'It is only in this way, Jesus knows, that Thomas can be convinced – not because Thomas is a particularly suspicious person who won’t believe without proof, but because his innocence has been stripped from him, torn cruelly from him by the violence visited upon Jesus, and the only way he can regain it is to know and see for himself that the guilty world has not been able to destroy the one in whom he had so trustingly believed.'
The Second Sunday of Easter
April 24, 2022
The Rev. Maurice C. Frontz III
An excerpt from the Easter Vigil Proclamation:
The holiness of this night puts to flight the deeds of wickedness;
washes away sin; restores innocence to the fallen, and joy to those who mourn;
casts out hate; brings peace; and humbles earthly pride.
People speak of ‘the loss of innocence.’
This is what happens to children when they realize that not every story has a happy ending; when the world enchanted by fairies and gnomes, friendly old men who bring gifts, and fantastic creatures is succeeded by the world of full of indifferent systems and real monsters.
This loss of innocence can be cushioned and formed in an environment of love – or it can be cruelly torn from a child by violence, sexual abuse, falsehood, and poverty.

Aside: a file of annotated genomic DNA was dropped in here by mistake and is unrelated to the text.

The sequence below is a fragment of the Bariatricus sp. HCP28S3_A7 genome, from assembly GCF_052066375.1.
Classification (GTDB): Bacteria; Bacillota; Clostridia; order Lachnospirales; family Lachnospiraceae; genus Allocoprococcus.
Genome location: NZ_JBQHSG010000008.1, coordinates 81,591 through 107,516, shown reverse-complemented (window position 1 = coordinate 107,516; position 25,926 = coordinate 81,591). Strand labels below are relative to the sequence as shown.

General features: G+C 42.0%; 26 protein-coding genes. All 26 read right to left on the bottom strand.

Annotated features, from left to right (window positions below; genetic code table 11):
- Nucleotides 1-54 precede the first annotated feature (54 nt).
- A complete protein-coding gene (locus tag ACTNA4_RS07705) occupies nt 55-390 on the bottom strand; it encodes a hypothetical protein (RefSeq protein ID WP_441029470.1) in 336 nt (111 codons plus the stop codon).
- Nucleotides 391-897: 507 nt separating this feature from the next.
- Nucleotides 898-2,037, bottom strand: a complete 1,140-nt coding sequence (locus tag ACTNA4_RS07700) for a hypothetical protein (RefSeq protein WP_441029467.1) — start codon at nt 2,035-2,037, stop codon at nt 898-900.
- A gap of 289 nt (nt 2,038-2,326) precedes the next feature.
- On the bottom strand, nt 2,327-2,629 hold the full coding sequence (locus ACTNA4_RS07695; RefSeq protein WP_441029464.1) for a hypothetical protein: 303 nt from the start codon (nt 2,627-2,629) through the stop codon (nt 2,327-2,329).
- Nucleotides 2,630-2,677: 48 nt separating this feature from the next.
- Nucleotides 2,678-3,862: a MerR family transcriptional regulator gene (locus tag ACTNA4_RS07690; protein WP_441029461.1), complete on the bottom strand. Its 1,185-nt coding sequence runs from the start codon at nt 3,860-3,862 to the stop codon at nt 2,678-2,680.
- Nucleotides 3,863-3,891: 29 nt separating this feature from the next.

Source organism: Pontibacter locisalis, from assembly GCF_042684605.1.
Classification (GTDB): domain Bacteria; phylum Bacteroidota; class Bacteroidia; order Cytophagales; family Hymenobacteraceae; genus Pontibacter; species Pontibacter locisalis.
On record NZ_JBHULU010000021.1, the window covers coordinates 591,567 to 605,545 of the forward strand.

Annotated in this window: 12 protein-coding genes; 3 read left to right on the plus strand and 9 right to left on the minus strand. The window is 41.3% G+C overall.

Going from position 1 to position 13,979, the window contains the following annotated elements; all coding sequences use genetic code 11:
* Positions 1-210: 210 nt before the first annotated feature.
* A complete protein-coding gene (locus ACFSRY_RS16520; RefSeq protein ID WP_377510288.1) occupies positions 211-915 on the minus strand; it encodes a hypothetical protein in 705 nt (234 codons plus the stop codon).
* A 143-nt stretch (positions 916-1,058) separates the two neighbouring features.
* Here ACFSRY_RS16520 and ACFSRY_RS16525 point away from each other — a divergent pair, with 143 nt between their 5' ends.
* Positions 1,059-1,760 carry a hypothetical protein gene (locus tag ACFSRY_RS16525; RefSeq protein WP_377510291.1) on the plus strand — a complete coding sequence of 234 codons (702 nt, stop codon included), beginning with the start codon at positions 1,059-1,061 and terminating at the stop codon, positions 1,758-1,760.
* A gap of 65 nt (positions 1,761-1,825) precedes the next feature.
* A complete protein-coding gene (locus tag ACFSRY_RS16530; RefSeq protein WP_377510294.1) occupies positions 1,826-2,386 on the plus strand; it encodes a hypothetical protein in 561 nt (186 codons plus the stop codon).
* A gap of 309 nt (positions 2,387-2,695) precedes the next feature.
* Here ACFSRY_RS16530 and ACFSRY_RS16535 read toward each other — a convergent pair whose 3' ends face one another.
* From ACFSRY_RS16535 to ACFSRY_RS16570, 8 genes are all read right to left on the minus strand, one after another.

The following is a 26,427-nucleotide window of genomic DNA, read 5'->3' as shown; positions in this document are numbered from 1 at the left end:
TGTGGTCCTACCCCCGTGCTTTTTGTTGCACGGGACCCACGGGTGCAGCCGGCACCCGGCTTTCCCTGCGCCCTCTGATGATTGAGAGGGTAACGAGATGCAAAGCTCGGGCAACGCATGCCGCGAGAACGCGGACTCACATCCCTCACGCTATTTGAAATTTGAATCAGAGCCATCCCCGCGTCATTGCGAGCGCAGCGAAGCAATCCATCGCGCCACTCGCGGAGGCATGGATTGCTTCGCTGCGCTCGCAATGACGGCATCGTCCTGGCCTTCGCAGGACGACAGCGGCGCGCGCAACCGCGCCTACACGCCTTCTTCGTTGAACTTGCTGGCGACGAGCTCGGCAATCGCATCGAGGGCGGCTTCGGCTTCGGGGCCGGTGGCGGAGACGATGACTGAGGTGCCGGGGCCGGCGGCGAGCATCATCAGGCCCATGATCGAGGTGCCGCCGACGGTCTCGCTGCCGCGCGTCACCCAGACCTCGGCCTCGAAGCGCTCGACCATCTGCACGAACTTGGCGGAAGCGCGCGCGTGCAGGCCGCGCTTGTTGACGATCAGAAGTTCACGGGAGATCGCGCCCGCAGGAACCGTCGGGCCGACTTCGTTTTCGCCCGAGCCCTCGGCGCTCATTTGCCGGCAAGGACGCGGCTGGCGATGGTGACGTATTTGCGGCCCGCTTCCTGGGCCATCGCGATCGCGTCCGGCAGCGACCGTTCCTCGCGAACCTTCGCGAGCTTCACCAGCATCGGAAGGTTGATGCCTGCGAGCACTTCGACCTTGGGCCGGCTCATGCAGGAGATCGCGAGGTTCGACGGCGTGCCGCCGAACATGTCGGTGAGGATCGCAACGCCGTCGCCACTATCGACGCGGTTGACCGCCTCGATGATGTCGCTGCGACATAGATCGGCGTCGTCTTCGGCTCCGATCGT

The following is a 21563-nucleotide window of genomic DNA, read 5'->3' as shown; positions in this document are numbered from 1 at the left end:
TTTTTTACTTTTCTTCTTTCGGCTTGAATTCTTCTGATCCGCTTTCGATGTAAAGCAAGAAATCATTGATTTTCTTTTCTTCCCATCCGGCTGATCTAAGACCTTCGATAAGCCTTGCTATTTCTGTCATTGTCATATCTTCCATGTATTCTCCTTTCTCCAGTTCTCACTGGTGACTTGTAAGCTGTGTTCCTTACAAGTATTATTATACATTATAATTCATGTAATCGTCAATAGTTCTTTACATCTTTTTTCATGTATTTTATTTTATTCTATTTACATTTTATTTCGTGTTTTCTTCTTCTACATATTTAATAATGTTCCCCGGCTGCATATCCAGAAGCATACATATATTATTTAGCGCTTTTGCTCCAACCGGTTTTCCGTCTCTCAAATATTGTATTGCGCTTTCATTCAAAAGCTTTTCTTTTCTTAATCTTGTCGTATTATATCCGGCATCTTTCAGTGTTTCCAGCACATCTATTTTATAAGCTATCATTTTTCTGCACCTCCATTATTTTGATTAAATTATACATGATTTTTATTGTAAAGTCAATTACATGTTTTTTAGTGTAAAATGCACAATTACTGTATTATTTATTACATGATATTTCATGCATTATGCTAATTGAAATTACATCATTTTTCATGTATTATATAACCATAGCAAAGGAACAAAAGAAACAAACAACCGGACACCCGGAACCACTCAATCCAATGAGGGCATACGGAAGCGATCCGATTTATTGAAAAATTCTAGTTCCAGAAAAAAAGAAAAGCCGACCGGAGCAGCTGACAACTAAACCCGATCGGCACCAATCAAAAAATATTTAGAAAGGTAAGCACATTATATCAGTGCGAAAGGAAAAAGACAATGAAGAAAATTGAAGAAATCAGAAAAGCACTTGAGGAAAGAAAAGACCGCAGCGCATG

I had the news on in the background this past week while I was doing other things. The story was of a young refugee family from Ukraine. A boy was asked how old he was. He said, ‘I’m nine years old. But I’m a man now, because my school was bombed.’
His six-year-old sister’s main problem was that she had no one to play with. She would immediately attach herself to any family which would come into the refugee camp in which she was staying.
With war and violence comes the loss of innocence and with it comes the loss of faith. Faith in God is often the first casualty of war, because it destroys the illusion of a friendly universe. One might trace the massive falling-away from faith in the Western world to the documented experience of war: from the gas-chambers and charnel-houses of the Nazi extermination camps to the atomized remains of Nagasaki and Hiroshima; from the naked young Vietnamese girl in agony from a South Vietnamese napalm attack to the men and women plummeting to their death from the World Trade Center in 2001.
Even those of us who have not been the direct targets of violence have been contaminated. For even to witness violence from afar stirs in us the fear of violence happening to us. To excuse ourselves from guilt for the violence and participation in the violence, to justify the violence, to deny the humanity of those upon whom violence is visited. We want to exculpate the good God whom we fashion in our näivete from responsibility for the violence. This is why we hide our eyes, so that we ourselves may not lose our innocence. But we cannot help ourselves. To see violence directed against another person is to ourselves lose our innocence, to be infected by the guilt of the world.